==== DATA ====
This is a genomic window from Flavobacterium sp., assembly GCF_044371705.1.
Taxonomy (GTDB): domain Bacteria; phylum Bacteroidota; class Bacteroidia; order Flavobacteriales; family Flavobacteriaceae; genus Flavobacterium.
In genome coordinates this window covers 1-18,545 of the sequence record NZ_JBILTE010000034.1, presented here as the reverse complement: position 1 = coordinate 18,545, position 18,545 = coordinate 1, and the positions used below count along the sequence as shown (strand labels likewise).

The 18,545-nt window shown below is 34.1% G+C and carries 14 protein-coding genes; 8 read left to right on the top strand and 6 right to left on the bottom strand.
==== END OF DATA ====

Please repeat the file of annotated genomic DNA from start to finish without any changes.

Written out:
This is a genomic window from Flavobacterium sp., assembly GCF_044371705.1.
Taxonomy (GTDB): domain Bacteria; phylum Bacteroidota; class Bacteroidia; order Flavobacteriales; family Flavobacteriaceae; genus Flavobacterium.
In genome coordinates this window covers 1-18,545 of the sequence record NZ_JBILTE010000034.1, presented here as the reverse complement: position 1 = coordinate 18,545, position 18,545 = coordinate 1, and the positions used below count along the sequence as shown (strand labels likewise).

The 18,545-nt window shown below is 34.1% G+C and carries 14 protein-coding genes; 8 read left to right on the top strand and 6 right to left on the bottom strand.